It’s crucial for young people to understand how bias is embedded in code, data, policy and other facets of technology. The ability to reflect on how our positionality (shaped by identity and social status) influence the technologies we design is even more paramount for young people. At the Stanford d.school, we’ve built a design methodology that can help technology designers think through the first, second and third order implications of their creations before they release them into the world. Our budding technologists should iteratively evaluate their creations and ask themselves:

  • Am I creating this based on my own lived experience and expecting others who are different from me to use it?
  • Who benefits, who is being harmed or who is left out from the technology?
  • Whose stories is this dataset telling? Whose stories is this dataset leaving out? What was the historical context when this dataset was produced?
  • What don’t I know? Who should I ask and learn with?
  • I can design this but should I? What are the implications that need to be considered?

Recognize and make space for multiple perspectives.

The field of design can be an arena for the “pluriverse”, which anthropologist Arturo Escobar defines as multiple ways of knowing, being and thinking that are rooted in specific places and communities.

Young people are curious, and can be inspired by the diverse ontologies and perspectives amongst the peoples of the world, and in natural systems. Guiding them to channel this inspiration into design practices which shift the power dynamics in technology across race, gender, ability and culture can make our technologies profoundly more equitable. Encouraging them to see what is possible by tackling hyper-local problems and designing solutions with others who have wildly different perspectives, is one place to start. Intercultural experiences which challenge them to question why their perspective should be the perspective held by the world, and making room for other beliefs they may not relate to, is another. These early experiences can enable them to work with others and build technologies that are more inclusive and contextually appropriate.

How do we move forward?

We can gain inspiration from the 1619 Project and the Zinn Education Project, which have provided us with the tools to face our multifaceted histories in the hopes of repairing and shaping our futures. These projects prioritize racial literacy, help young people reflect on bias and recognize multiple perspectives.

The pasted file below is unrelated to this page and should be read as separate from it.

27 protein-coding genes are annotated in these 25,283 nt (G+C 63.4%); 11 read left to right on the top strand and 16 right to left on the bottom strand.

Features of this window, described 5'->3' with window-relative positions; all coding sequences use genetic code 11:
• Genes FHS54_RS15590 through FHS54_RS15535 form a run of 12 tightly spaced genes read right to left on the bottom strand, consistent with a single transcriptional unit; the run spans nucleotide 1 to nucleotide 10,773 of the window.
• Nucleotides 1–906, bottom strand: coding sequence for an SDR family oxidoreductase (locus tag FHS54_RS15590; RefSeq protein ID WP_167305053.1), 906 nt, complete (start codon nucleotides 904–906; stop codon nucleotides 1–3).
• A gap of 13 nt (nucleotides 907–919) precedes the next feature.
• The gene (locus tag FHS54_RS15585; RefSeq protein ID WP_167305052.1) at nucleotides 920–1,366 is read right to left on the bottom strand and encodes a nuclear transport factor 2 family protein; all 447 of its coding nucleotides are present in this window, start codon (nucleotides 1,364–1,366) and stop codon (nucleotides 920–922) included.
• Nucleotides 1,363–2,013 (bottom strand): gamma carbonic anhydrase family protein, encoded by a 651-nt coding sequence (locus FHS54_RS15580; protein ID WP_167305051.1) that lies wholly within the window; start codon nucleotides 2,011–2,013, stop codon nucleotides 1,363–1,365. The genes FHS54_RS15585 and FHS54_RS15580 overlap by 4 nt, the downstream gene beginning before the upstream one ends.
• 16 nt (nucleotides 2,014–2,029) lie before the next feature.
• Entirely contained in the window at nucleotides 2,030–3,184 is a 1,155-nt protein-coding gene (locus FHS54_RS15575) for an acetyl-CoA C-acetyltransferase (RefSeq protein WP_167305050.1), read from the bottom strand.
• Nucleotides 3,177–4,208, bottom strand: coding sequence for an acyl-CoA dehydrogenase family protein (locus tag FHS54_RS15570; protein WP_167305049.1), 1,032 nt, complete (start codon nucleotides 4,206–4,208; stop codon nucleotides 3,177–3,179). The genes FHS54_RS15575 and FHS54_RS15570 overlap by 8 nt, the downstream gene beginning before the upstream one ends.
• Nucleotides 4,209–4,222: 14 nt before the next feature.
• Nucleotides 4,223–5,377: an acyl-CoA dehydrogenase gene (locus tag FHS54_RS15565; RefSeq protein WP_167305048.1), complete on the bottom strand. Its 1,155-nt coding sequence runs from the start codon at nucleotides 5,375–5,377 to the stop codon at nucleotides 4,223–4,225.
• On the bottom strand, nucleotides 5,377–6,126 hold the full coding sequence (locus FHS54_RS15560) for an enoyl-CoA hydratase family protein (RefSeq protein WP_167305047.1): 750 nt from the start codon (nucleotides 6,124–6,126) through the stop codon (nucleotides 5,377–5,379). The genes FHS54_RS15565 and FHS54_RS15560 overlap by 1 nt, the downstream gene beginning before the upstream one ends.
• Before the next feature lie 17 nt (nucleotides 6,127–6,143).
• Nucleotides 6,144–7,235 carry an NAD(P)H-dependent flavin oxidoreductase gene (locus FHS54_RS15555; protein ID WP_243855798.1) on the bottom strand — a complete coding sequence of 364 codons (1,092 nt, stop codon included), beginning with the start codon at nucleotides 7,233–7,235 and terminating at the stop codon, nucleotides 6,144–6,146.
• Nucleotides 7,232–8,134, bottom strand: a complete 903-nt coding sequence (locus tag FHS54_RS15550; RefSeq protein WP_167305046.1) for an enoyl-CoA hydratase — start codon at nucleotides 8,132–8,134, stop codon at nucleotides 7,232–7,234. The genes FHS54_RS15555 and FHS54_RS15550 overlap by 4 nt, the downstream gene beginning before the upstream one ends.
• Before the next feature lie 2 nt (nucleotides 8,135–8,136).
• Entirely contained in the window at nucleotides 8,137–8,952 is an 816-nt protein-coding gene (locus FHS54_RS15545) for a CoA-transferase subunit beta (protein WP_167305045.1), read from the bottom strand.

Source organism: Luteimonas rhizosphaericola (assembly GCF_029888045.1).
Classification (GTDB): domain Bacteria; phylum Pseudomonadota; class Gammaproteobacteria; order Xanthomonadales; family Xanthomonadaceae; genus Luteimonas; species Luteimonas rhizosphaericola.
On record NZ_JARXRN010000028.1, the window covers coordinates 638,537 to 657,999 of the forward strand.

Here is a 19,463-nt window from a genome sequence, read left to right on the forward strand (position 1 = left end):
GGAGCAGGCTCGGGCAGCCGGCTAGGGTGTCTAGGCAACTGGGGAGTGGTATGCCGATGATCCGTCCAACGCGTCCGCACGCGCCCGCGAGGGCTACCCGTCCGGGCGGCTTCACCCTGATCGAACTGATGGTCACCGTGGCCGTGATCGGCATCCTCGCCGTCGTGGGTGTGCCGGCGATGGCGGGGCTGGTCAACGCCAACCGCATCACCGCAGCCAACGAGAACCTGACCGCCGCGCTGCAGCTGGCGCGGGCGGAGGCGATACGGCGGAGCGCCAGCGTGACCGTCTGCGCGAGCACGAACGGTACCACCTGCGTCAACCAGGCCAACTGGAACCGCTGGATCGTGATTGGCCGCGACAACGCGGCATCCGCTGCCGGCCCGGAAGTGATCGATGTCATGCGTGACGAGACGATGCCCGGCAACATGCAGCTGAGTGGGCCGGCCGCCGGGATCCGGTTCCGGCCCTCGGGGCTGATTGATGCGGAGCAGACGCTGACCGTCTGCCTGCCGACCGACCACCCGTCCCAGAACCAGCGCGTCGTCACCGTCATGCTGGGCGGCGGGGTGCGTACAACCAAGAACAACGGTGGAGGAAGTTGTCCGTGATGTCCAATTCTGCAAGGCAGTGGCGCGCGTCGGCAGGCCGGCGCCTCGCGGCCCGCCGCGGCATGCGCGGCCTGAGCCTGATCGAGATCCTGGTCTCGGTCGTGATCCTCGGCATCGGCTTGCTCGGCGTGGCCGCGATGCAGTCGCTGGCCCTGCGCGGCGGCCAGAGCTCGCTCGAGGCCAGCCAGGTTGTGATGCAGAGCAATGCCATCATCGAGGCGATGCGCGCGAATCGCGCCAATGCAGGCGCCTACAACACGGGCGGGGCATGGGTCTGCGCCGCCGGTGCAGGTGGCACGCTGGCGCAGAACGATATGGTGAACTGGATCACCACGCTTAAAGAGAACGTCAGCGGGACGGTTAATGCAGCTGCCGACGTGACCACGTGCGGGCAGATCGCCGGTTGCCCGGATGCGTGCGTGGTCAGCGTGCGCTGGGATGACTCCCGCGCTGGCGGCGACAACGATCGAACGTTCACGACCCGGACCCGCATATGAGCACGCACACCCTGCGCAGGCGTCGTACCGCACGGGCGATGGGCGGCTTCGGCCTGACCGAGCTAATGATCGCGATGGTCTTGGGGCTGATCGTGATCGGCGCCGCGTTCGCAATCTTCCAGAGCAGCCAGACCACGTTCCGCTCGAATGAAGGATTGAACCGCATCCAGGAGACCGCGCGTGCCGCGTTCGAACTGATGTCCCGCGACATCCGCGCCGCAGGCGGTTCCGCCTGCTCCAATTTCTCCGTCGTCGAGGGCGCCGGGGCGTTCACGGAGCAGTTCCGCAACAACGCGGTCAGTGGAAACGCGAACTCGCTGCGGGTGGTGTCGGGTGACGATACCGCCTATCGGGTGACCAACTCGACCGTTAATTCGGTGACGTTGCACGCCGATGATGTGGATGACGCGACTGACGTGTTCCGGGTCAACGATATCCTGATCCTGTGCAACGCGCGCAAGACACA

We can work with our social studies departments and across other disciplines to ensure our students have a historical understanding of technology. We can celebrate what our students code and build, and ask them to consider the impact their creations might have on others. And we can celebrate and actively engage with different perspectives that challenge dominant voices and narratives in every step of our design process.

If we can apply these practices to computer science education, our young people might create cool technology that serves everyone and upholds a just world.

Designing for Digital Agency at the Stanford d.school

Over the last few months I’ve been working at the Stanford d.school in their K12 Lab on a special project around emerging tech and equity. Re-posting a blogpost written in collaboration with stellar colleagues Laura McBain, Lisa Kay Solomon, Carissa Carter and Megan Stariha.

 

Technology is power.

It can enable you to share an idea with millions of people around the world in a matter of seconds. And in those same few seconds, it can enable someone else to steal your identity and drain your bank account.

Whether it’s being used to spread information, incite violence, influence elections, or shop for glasses, who should have access to such powers? Who should be able to design and utilize technology to shape the world in their vision and image?

The present reality is that this power is in the hands of very few, and manifesting into serious consequences for the most marginalized people in the world. This is why we all need to be technologists. We all have the right to participate in and shape the growing influence technology has on our lives and communities, and build our digital agency. Whether you are the creator, user or policymaker, we all have a role in designing and deciding the future we all want to live in.